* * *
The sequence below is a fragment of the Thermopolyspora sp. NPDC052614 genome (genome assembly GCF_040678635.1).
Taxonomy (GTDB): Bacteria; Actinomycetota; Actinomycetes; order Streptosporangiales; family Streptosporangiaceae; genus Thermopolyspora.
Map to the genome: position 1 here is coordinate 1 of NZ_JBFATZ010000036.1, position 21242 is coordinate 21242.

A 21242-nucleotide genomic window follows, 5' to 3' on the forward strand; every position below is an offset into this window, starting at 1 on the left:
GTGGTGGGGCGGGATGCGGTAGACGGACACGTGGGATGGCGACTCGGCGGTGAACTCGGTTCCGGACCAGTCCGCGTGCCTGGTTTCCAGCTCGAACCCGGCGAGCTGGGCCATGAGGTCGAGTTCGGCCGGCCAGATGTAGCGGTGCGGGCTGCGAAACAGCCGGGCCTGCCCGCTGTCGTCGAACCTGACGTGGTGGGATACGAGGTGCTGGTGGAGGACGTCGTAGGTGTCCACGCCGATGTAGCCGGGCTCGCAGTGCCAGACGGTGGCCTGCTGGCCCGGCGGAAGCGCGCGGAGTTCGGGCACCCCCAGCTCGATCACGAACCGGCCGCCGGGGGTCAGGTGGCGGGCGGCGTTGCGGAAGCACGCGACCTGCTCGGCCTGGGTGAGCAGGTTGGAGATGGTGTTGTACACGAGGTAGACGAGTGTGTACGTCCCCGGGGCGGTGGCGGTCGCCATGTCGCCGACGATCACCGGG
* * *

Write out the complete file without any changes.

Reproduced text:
The sequence below is a fragment of the Thermopolyspora sp. NPDC052614 genome (genome assembly GCF_040678635.1).
Taxonomy (GTDB): Bacteria; Actinomycetota; Actinomycetes; order Streptosporangiales; family Streptosporangiaceae; genus Thermopolyspora.
Map to the genome: position 1 here is coordinate 1 of NZ_JBFATZ010000036.1, position 21242 is coordinate 21242.

A 21242-nucleotide genomic window follows, 5' to 3' on the forward strand; every position below is an offset into this window, starting at 1 on the left:
GTGGTGGGGCGGGATGCGGTAGACGGACACGTGGGATGGCGACTCGGCGGTGAACTCGGTTCCGGACCAGTCCGCGTGCCTGGTTTCCAGCTCGAACCCGGCGAGCTGGGCCATGAGGTCGAGTTCGGCCGGCCAGATGTAGCGGTGCGGGCTGCGAAACAGCCGGGCCTGCCCGCTGTCGTCGAACCTGACGTGGTGGGATACGAGGTGCTGGTGGAGGACGTCGTAGGTGTCCACGCCGATGTAGCCGGGCTCGCAGTGCCAGACGGTGGCCTGCTGGCCCGGCGGAAGCGCGCGGAGTTCGGGCACCCCCAGCTCGATCACGAACCGGCCGCCGGGGGTCAGGTGGCGGGCGGCGTTGCGGAAGCACGCGACCTGCTCGGCCTGGGTGAGCAGGTTGGAGATGGTGTTGTACACGAGGTAGACGAGTGTGTACGTCCCCGGGGCGGTGGCGGTCGCCATGTCGCCGACGATCACCGGG